number of MPs raised their own concerns over the inclusion of ISDS even as
they offered their backing for the broader push for freer trade across the
Atlantic.


"Why do we need these tribunals for a country where the rule of law is
adhered to, more or less across the board?" asked Zac Goldsmith, a
backbench MP from Prime Minister David Cameron's ruling Conservative party.


ISDS mechanisms have been a feature of trade and investment treaties around
the world since the 1950s and were originally intended to help protect
investors from government expropriation or rogue judgments in countries
with weak judicial systems.


The provisions have been largely uncontroversial for most of their history.
But in recent years their use has soared as a way for companies to
challenge national regulations.


According to Mr Ikenson, between 1959 and 2002 there were less than 100
known ISDS claims lodged worldwide. But between 2003 and 2012 investors
lodged more than 400 such cases. In 2012 alone a record 58 cases were filed
worldwide, he points out.


In many instances, critics charge, the cases amount to a cynical ploy to
get around local regulations. The example they cite most often is the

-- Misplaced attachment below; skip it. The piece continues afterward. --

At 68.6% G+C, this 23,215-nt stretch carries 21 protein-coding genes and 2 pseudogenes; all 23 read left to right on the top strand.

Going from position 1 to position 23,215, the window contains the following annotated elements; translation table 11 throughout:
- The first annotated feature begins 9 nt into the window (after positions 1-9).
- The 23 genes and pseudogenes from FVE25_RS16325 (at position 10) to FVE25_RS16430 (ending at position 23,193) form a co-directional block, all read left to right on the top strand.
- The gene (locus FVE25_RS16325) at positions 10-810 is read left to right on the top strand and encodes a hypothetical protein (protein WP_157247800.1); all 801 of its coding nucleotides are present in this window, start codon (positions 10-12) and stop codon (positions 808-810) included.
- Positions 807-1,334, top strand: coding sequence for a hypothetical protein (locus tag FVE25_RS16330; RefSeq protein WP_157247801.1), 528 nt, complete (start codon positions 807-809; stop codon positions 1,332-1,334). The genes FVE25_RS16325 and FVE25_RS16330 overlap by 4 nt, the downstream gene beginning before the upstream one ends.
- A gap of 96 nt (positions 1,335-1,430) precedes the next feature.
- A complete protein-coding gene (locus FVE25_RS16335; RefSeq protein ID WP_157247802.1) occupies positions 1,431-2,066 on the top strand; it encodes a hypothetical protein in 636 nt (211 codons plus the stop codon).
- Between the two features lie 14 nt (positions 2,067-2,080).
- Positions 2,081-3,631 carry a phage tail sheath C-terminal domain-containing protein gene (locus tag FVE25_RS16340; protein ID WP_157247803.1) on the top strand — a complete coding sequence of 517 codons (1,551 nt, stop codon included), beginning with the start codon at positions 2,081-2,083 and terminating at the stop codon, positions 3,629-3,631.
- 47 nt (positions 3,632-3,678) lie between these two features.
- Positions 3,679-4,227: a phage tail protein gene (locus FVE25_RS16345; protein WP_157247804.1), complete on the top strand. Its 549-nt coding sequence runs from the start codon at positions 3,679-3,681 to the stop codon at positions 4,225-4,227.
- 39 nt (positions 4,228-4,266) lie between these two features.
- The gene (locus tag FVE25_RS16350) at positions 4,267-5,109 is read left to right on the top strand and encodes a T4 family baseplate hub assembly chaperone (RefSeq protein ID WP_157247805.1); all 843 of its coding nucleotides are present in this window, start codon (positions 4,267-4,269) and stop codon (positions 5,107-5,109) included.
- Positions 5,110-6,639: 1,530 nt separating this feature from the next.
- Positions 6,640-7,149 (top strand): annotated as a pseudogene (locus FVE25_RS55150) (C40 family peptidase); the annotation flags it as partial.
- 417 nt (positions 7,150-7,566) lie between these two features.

continuing challenge by Philip Morris
International<http://markets.ft.com/tearsheets/performance.asp?s=us:PM>
of
Australia's plain packaging rules for cigarettes via an investment treaty
with Hong Kong.


Both the EU and the US remain eager to have the investor-state provision
included in the TTIP agreement. And so too are business groups.


Trade officials contend that ISDS panels actually tend to issue commonsense
rulings and that rogue cases rarely succeed.

Moreover, the EU-US negotiations, European officials argue, present a rare
opportunity to close loopholes and raise the bar to prevent frivolous cases.


As with many things in the EU-US negotiations, trade officials also argue
it is an opportunity to set an ambitious example for other agreements.


"We cannot go on and negotiate an investor protection agreement with India,
which clearly has big problems right now, if we don't have a precedent from
somewhere else," says Alex Stubb, the Finnish trade minister.


Mr Ikenson, however, says those arguments miss the point. Trade negotiators
have in recent years underestimated the depth of popular opposition to
trade deals and they are miscalculating again, he says.


The current stand-off in the US Congress, where the Democratic party's
leadership is blocking the granting of so-called fast-track negotiating
authority to the Obama administration, is driven in part by scepticism over
ISDS, he points out. In Europe the scepticism is equally strong.


"This is something that is almost non-controversial between the European
Commission and the US government and the business lobbies want it," he
says. "But they don't need it."


And, he adds: "If the trade agenda is shut down [by the opposition], which
I suspect there is a very good chance of happening for [President Barack
Obama], then the business community is going to have to prioritise what it
needs."